Stack Communications

Knowing the components of Net8 is only part of the story. You also need to understand how Net8 fits into the architecture of your networking environment. Communication in a networked environment always flows through what is referred to as a stack. A communications stack is a collection of software and hardware layers, each of which plays a specific role in the transmission of information from one application to another. Figure 1.7 shows the typical client and server communications stacks for an Oracle environment.

Typical Oracle client and server communications stacks

Figure 1-7. Typical Oracle client and server communications stacks

In the environment shown in Figure 1.7, communications from a client application to an Oracle server must flow down through all the layers on the client side, go across the physical network link, and then flow up through all the layers on the server side. The three layers shaded light gray in Figure 1.7 represent the Net8 portion of the stack.

The first Net8 layer in the stack, the Network Interface (NI) layer, provides a generic interface to Net8 functionality. The bottom Net8 layer is the Transparent Network Substrate (TNS). The TNS layer plays a very important role in Net8 communications. It implements a set of generic functions that can be translated to any standard network protocol such as TCP/IP or SPX. You could think of TNS as a generic protocol. Oracle supplies network adapters that then translate TNS functions into protocol-specific calls for the underlying network protocol being used.

The IIOP Stack

Oracle8i supports Java in the database. It also supports Enterprise JavaBeans (EJB) and the Common Object Request Broker Architecture (CORBA). CORBA applications connect to CORBA objects via the Internet Inter-ORB Protocol (IIOP). To support these connections, Net8 supports a new presentation layer known as the General Inter-ORB Protocol (GIOP). The IIOP is then an implementation of GIOP that runs over TCP/IP. The resulting communication stacks are much simpler than the stacks used for typical Oracle applications, and are illustrated in Figure 1.8.

Communication stacks in an IIOP environment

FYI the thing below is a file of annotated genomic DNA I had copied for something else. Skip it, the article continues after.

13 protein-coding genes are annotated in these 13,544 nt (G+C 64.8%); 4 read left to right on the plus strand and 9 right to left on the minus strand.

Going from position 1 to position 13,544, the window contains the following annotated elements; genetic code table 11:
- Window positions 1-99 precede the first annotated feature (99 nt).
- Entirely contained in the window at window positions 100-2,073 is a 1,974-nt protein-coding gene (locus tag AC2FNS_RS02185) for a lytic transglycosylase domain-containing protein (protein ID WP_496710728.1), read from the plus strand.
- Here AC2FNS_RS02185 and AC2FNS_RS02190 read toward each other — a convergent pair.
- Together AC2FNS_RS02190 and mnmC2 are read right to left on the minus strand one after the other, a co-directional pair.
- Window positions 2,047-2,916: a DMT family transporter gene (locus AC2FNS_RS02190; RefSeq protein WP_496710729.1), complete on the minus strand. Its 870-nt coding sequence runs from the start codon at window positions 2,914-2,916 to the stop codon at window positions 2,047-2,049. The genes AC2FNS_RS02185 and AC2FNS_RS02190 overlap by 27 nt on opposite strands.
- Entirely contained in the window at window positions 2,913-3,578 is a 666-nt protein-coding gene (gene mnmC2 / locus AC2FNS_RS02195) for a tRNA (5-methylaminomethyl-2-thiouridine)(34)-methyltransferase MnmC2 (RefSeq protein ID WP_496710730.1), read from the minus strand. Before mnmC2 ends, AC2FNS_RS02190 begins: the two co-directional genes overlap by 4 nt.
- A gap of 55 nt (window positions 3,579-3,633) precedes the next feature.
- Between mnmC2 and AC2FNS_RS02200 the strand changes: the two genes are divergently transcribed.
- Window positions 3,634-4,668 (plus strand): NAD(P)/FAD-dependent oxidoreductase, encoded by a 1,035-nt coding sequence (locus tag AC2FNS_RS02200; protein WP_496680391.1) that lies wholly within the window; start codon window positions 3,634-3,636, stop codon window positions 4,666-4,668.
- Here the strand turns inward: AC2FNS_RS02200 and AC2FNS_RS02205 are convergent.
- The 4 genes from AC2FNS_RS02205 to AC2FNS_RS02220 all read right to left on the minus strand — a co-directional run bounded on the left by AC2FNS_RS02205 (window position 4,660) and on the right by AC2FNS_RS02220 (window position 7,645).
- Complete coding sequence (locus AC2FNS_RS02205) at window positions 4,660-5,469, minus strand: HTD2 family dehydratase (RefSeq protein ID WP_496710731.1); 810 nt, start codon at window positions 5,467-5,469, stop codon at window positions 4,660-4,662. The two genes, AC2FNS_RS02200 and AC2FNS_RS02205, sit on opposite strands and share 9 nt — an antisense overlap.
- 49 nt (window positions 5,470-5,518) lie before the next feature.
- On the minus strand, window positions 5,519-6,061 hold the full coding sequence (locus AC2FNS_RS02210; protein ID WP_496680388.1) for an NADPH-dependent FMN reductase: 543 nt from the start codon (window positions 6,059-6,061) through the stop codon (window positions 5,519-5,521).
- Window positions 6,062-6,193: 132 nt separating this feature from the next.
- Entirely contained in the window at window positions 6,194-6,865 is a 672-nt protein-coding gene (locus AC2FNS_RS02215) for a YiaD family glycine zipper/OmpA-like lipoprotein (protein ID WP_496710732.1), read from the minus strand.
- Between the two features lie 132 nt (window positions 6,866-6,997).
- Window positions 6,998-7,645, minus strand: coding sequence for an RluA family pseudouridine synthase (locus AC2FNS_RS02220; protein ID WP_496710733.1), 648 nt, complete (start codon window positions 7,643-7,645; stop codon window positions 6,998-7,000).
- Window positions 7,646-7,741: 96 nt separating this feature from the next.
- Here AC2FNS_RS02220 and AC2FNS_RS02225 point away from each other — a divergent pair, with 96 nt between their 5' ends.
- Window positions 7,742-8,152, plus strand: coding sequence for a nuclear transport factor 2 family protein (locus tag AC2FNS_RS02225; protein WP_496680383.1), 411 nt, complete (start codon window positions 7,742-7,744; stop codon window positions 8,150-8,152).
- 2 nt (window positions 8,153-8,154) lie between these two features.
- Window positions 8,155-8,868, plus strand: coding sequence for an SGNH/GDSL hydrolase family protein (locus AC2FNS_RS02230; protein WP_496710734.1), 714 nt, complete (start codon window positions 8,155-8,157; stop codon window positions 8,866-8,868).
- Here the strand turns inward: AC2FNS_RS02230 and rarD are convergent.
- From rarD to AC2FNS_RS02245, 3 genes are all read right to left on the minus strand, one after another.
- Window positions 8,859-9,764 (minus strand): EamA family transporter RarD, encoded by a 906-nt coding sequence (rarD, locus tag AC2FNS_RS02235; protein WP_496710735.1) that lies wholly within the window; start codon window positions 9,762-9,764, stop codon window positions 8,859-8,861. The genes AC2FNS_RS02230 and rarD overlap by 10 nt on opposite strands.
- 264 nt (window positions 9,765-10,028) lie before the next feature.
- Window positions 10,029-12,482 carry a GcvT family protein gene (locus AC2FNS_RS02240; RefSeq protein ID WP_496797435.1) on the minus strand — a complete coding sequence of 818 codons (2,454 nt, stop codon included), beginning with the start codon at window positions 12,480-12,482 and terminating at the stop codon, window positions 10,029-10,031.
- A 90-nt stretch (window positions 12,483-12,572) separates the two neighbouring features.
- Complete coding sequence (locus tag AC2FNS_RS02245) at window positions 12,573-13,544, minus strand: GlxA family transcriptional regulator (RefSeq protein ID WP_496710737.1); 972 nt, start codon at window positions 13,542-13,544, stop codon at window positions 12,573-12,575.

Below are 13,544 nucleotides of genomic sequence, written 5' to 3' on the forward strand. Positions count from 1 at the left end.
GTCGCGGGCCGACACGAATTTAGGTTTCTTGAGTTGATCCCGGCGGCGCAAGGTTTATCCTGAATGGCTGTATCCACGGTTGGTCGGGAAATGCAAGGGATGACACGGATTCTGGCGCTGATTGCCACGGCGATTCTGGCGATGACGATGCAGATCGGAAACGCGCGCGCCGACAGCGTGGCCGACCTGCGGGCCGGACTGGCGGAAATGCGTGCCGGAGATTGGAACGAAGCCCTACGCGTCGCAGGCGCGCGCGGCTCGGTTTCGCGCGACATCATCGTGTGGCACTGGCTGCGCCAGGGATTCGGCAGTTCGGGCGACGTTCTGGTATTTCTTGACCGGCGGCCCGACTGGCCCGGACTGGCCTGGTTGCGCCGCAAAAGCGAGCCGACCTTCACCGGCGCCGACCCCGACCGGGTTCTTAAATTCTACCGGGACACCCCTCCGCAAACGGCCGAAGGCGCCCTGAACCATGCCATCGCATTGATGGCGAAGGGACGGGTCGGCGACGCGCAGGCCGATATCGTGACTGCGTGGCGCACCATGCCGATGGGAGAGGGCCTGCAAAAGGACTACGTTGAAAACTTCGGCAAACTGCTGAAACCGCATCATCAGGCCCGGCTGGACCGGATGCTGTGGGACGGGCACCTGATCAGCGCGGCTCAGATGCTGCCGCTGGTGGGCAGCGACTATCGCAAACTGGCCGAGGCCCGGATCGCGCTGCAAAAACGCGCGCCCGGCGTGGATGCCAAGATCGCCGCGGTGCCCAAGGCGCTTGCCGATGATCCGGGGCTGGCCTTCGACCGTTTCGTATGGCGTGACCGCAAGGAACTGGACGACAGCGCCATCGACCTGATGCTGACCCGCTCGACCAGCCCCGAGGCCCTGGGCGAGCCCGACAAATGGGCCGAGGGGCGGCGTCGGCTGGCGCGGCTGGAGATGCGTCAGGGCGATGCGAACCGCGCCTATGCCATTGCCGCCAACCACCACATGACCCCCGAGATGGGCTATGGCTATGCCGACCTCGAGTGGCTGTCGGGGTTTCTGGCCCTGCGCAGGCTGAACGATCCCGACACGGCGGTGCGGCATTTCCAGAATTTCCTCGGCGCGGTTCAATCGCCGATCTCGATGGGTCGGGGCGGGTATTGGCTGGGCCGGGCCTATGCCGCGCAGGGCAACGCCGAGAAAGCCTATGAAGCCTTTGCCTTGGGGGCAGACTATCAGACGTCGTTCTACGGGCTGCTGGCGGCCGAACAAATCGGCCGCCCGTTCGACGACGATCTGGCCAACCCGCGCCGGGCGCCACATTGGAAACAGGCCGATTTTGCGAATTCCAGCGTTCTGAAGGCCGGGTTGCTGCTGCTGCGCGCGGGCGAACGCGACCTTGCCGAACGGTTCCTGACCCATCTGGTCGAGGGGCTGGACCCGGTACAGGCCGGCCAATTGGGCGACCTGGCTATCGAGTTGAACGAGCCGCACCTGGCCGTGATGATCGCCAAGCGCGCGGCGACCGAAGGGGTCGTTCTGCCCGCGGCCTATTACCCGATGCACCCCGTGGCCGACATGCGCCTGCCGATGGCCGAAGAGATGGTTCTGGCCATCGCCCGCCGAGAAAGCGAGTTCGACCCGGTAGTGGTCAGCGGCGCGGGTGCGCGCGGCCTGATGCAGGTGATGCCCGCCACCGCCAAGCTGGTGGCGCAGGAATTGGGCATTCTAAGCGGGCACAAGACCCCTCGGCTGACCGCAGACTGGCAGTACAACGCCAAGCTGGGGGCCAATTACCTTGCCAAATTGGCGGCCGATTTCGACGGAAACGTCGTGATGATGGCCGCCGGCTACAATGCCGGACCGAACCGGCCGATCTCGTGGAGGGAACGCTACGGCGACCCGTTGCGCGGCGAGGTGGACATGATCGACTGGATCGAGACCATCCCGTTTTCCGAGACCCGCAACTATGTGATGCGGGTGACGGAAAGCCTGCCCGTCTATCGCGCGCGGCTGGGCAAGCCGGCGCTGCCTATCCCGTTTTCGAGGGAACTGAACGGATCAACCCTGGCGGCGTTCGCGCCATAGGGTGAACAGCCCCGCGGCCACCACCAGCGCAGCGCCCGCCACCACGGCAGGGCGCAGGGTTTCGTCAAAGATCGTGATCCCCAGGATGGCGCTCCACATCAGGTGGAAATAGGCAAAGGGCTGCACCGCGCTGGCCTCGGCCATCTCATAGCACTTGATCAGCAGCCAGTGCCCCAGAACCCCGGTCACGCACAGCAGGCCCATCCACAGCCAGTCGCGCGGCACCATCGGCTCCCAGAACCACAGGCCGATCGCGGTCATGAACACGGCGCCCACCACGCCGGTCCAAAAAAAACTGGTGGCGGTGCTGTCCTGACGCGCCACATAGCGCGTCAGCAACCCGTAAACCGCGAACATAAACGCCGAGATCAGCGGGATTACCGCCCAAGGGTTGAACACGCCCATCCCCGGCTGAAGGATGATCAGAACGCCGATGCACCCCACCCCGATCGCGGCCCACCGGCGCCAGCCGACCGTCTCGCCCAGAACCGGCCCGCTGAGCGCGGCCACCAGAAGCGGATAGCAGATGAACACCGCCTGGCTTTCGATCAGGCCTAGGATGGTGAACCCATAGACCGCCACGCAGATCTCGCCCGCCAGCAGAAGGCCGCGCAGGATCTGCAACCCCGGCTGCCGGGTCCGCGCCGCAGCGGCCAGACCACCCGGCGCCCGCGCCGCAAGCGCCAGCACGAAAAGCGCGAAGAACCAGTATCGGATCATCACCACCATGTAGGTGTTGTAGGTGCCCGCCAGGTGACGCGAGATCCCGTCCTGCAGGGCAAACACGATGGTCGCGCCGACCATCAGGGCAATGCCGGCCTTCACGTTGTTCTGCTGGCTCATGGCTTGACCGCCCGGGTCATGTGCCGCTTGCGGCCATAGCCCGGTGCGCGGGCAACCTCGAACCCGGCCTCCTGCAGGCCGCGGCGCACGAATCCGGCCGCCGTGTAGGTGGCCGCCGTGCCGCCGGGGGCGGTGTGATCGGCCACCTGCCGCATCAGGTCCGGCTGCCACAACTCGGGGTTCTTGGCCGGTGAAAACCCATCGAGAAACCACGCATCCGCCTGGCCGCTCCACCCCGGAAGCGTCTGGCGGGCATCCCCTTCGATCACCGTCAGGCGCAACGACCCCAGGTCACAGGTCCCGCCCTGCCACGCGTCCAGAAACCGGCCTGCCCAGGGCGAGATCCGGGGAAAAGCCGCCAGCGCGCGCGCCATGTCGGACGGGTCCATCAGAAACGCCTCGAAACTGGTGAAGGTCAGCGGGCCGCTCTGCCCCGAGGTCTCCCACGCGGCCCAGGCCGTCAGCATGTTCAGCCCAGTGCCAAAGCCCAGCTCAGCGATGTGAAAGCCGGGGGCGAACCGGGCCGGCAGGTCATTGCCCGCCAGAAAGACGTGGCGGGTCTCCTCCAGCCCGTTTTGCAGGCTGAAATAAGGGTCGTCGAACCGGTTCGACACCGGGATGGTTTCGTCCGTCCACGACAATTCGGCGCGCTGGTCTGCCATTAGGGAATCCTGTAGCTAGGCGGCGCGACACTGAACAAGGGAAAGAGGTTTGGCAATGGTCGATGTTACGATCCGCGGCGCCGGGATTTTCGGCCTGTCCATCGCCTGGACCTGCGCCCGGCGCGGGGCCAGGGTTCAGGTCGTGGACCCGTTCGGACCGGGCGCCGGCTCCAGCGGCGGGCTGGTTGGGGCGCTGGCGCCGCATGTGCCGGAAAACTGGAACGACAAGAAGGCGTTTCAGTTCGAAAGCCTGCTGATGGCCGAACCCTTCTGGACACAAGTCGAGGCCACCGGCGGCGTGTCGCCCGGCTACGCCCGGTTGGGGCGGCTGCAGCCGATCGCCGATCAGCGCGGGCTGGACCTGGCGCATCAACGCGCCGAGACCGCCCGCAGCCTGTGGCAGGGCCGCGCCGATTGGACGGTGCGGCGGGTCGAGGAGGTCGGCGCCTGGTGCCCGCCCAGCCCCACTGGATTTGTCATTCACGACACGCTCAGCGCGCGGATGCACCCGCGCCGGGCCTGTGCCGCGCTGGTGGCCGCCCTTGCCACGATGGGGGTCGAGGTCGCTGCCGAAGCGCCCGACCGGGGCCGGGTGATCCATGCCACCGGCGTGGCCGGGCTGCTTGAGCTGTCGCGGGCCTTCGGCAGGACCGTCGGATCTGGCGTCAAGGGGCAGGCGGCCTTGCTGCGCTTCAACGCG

Figure 1-8. Communication stacks in an IIOP environment

The stacks shown in Figure 1.7 and Figure 1.8 are not mutually exclusive. Both may be in operation at the same time, depending on the mix of applications in use.

The JDBC Stack

A final variation on the theme of communication stacks revolves around Java Database Connectivity ( JDBC). Java applications can access an Oracle database via the industry-standard JDBC interface, and Oracle provides two sets of drivers to support this: the JDBC OCI (Thick) drivers and the JDBC Thin drivers. The difference lies in whether or not the communications are routed through the Oracle Call Interface (OCI). Figure 1.9 illustrates the two possible JDBC client stacks.

Client communication stacks in a JDBC environment

Figure 1-9. Client communication stacks in a JDBC environment

The left side of the figure shows the stack used for the JDBC OCI drivers. You can see that communications are quickly routed through the OCI, and that the remainder of the stack looks just like the typical stack shown earlier in Figure 1.7. The OCI version of the JDBC drivers requires that the Oracle Net8 software be installed on the client machine.

When the thin JDBC drivers are used, however, things are quite different. The thin drivers were designed to function without any Oracle-specific software installed. They are implemented entirely in Java and support only TCP/IP. To make this work, Oracle had to implement the requisite Net8 functionality in Java, the result of which is called Java Net. The right side of Figure 1.9 shows the Java Net version of the JDBC stack.

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